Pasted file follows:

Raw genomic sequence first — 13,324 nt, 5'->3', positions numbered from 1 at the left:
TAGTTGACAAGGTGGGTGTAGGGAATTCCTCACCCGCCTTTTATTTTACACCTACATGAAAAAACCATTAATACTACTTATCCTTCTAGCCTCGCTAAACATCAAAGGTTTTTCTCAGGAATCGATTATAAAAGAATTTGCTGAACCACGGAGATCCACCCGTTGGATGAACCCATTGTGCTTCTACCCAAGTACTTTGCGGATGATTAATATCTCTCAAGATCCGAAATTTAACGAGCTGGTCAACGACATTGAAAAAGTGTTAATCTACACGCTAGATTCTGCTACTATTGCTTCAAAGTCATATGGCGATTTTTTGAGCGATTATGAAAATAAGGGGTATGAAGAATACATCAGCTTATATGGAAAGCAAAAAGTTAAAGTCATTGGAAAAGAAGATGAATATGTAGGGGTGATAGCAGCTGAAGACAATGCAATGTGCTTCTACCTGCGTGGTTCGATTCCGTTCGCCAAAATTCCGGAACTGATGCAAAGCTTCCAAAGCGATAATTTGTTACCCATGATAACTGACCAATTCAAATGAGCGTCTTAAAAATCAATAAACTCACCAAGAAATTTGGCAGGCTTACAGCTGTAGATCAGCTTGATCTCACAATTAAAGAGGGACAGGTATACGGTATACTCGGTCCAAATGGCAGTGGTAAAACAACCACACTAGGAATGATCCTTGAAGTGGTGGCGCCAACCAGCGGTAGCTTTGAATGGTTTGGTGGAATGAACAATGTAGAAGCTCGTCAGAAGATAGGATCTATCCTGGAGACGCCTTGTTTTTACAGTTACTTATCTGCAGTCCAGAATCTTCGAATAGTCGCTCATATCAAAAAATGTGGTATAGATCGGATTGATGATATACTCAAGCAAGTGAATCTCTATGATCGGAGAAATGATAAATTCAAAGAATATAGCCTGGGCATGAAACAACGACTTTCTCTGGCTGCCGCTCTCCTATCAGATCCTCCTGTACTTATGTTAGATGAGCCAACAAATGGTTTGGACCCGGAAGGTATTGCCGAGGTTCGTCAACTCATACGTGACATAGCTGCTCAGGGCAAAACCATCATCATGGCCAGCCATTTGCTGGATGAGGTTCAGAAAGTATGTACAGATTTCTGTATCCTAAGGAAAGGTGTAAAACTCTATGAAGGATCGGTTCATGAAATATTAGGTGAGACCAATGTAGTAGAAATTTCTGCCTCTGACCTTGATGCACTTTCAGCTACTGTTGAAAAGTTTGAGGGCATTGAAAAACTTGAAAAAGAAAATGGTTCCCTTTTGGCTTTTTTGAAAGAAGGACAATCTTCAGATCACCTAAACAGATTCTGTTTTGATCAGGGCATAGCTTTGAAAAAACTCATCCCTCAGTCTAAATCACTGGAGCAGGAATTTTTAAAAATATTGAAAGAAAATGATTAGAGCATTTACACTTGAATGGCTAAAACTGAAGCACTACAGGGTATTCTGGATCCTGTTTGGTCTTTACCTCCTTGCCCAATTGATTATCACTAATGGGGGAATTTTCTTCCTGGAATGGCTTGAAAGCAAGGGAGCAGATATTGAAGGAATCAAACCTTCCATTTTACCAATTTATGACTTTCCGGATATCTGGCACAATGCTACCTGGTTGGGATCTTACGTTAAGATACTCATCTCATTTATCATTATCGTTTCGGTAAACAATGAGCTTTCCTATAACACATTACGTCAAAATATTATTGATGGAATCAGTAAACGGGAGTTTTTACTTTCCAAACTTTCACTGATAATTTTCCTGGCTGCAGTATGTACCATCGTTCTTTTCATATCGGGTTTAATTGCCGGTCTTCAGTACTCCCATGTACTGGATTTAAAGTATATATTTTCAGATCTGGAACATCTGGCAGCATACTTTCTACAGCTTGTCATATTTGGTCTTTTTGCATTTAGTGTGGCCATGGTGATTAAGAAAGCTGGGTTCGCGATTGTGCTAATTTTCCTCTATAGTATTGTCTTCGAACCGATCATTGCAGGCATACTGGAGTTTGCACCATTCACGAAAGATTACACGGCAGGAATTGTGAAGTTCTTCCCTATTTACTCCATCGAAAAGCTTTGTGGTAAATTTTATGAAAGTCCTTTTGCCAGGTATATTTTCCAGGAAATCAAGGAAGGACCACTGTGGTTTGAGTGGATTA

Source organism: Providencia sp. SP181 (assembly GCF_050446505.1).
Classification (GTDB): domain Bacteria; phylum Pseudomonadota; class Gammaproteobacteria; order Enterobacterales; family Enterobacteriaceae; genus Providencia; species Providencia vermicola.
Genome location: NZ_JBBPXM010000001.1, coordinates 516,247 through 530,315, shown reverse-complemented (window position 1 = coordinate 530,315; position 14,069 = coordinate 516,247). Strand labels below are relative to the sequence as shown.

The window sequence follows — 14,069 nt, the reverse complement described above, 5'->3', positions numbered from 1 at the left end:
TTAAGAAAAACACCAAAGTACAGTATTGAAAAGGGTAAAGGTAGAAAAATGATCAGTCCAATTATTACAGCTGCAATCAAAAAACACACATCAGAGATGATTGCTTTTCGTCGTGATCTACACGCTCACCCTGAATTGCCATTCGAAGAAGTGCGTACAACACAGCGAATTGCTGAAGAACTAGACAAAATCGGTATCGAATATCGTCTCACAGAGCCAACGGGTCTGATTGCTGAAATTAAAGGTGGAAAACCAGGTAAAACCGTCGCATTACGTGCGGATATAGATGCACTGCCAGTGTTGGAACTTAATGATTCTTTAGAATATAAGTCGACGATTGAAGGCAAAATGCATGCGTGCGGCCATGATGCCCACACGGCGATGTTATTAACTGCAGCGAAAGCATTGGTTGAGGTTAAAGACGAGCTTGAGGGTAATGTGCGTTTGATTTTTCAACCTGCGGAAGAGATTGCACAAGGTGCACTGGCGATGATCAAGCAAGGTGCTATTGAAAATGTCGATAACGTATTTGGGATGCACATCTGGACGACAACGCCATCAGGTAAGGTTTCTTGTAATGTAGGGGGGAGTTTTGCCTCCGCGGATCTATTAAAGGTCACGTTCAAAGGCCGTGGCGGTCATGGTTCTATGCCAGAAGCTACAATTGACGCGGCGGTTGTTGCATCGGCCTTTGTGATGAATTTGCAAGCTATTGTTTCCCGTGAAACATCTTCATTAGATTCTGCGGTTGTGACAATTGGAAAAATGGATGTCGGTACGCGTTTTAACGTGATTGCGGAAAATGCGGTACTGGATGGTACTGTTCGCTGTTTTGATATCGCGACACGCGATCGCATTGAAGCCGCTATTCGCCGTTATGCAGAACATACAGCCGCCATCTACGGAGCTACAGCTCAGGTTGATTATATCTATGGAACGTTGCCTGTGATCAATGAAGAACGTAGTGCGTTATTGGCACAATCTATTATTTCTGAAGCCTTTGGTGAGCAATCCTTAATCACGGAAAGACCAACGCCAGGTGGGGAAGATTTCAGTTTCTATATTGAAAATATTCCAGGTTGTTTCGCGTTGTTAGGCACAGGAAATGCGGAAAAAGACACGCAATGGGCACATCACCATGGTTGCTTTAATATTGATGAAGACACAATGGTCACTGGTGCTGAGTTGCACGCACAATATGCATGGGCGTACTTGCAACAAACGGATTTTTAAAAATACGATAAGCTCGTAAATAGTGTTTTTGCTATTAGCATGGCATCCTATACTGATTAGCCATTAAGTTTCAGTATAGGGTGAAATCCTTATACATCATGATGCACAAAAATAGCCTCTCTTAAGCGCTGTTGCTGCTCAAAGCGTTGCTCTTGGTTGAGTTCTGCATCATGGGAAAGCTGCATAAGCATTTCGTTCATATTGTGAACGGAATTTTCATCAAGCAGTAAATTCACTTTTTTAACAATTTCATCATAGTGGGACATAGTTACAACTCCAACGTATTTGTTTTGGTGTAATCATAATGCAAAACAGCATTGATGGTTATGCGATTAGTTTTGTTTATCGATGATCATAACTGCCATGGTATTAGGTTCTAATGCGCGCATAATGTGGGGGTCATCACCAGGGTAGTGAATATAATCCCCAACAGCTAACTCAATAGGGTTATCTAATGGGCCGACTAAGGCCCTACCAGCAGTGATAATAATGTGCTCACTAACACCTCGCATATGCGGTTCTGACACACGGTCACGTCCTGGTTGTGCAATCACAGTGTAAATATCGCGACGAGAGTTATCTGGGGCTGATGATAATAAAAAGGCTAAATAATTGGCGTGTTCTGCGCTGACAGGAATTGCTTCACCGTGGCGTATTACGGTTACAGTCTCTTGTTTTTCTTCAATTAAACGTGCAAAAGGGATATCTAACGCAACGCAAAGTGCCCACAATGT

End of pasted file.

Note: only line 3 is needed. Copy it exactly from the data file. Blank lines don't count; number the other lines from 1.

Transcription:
Source organism: Providencia sp. SP181 (assembly GCF_050446505.1).